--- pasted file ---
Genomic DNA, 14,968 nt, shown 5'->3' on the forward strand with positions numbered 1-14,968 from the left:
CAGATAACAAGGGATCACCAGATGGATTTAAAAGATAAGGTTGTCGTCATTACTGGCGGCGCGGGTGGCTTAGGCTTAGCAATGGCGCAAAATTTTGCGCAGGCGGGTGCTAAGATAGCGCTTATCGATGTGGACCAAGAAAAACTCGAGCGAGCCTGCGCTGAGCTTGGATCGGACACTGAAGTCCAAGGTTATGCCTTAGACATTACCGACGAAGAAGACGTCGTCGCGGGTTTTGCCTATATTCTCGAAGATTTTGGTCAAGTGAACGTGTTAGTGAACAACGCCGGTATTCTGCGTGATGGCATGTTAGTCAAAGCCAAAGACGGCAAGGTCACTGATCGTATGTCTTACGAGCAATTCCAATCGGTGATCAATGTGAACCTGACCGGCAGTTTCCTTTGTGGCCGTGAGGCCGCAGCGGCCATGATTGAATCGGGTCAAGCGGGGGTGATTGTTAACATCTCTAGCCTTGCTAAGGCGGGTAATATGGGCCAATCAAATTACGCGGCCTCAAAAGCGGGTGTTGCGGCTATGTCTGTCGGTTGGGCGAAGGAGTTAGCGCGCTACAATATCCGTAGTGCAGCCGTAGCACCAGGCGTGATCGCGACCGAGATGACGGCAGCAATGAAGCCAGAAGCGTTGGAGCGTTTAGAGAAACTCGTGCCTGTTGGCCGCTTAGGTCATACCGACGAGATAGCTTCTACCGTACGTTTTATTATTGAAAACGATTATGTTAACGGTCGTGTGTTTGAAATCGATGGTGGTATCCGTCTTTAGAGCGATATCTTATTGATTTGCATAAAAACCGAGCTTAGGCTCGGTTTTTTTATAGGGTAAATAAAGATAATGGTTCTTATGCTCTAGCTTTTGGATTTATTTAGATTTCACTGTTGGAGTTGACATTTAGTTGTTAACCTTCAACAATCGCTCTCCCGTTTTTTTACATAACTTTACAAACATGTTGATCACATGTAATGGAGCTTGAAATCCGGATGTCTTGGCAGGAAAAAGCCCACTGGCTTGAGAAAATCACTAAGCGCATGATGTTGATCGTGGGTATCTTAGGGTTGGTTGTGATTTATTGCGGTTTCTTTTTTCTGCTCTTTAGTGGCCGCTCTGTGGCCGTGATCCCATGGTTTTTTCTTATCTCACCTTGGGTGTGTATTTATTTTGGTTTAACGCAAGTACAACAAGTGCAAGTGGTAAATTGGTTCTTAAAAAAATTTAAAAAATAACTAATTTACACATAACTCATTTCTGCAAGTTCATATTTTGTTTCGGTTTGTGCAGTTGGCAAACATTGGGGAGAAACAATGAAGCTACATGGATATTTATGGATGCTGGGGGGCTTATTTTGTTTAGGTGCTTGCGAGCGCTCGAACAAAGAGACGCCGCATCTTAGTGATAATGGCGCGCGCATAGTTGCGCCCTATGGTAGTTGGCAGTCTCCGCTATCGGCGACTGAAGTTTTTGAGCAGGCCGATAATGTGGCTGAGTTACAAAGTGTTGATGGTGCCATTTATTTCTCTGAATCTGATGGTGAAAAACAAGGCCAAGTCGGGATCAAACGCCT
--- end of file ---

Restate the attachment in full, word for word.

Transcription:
Genomic DNA, 14,968 nt, shown 5'->3' on the forward strand with positions numbered 1-14,968 from the left:
CAGATAACAAGGGATCACCAGATGGATTTAAAAGATAAGGTTGTCGTCATTACTGGCGGCGCGGGTGGCTTAGGCTTAGCAATGGCGCAAAATTTTGCGCAGGCGGGTGCTAAGATAGCGCTTATCGATGTGGACCAAGAAAAACTCGAGCGAGCCTGCGCTGAGCTTGGATCGGACACTGAAGTCCAAGGTTATGCCTTAGACATTACCGACGAAGAAGACGTCGTCGCGGGTTTTGCCTATATTCTCGAAGATTTTGGTCAAGTGAACGTGTTAGTGAACAACGCCGGTATTCTGCGTGATGGCATGTTAGTCAAAGCCAAAGACGGCAAGGTCACTGATCGTATGTCTTACGAGCAATTCCAATCGGTGATCAATGTGAACCTGACCGGCAGTTTCCTTTGTGGCCGTGAGGCCGCAGCGGCCATGATTGAATCGGGTCAAGCGGGGGTGATTGTTAACATCTCTAGCCTTGCTAAGGCGGGTAATATGGGCCAATCAAATTACGCGGCCTCAAAAGCGGGTGTTGCGGCTATGTCTGTCGGTTGGGCGAAGGAGTTAGCGCGCTACAATATCCGTAGTGCAGCCGTAGCACCAGGCGTGATCGCGACCGAGATGACGGCAGCAATGAAGCCAGAAGCGTTGGAGCGTTTAGAGAAACTCGTGCCTGTTGGCCGCTTAGGTCATACCGACGAGATAGCTTCTACCGTACGTTTTATTATTGAAAACGATTATGTTAACGGTCGTGTGTTTGAAATCGATGGTGGTATCCGTCTTTAGAGCGATATCTTATTGATTTGCATAAAAACCGAGCTTAGGCTCGGTTTTTTTATAGGGTAAATAAAGATAATGGTTCTTATGCTCTAGCTTTTGGATTTATTTAGATTTCACTGTTGGAGTTGACATTTAGTTGTTAACCTTCAACAATCGCTCTCCCGTTTTTTTACATAACTTTACAAACATGTTGATCACATGTAATGGAGCTTGAAATCCGGATGTCTTGGCAGGAAAAAGCCCACTGGCTTGAGAAAATCACTAAGCGCATGATGTTGATCGTGGGTATCTTAGGGTTGGTTGTGATTTATTGCGGTTTCTTTTTTCTGCTCTTTAGTGGCCGCTCTGTGGCCGTGATCCCATGGTTTTTTCTTATCTCACCTTGGGTGTGTATTTATTTTGGTTTAACGCAAGTACAACAAGTGCAAGTGGTAAATTGGTTCTTAAAAAAATTTAAAAAATAACTAATTTACACATAACTCATTTCTGCAAGTTCATATTTTGTTTCGGTTTGTGCAGTTGGCAAACATTGGGGAGAAACAATGAAGCTACATGGATATTTATGGATGCTGGGGGGCTTATTTTGTTTAGGTGCTTGCGAGCGCTCGAACAAAGAGACGCCGCATCTTAGTGATAATGGCGCGCGCATAGTTGCGCCCTATGGTAGTTGGCAGTCTCCGCTATCGGCGACTGAAGTTTTTGAGCAGGCCGATAATGTGGCTGAGTTACAAAGTGTTGATGGTGCCATTTATTTCTCTGAATCTGATGGTGAAAAACAAGGCCAAGTCGGGATCAAACGCCT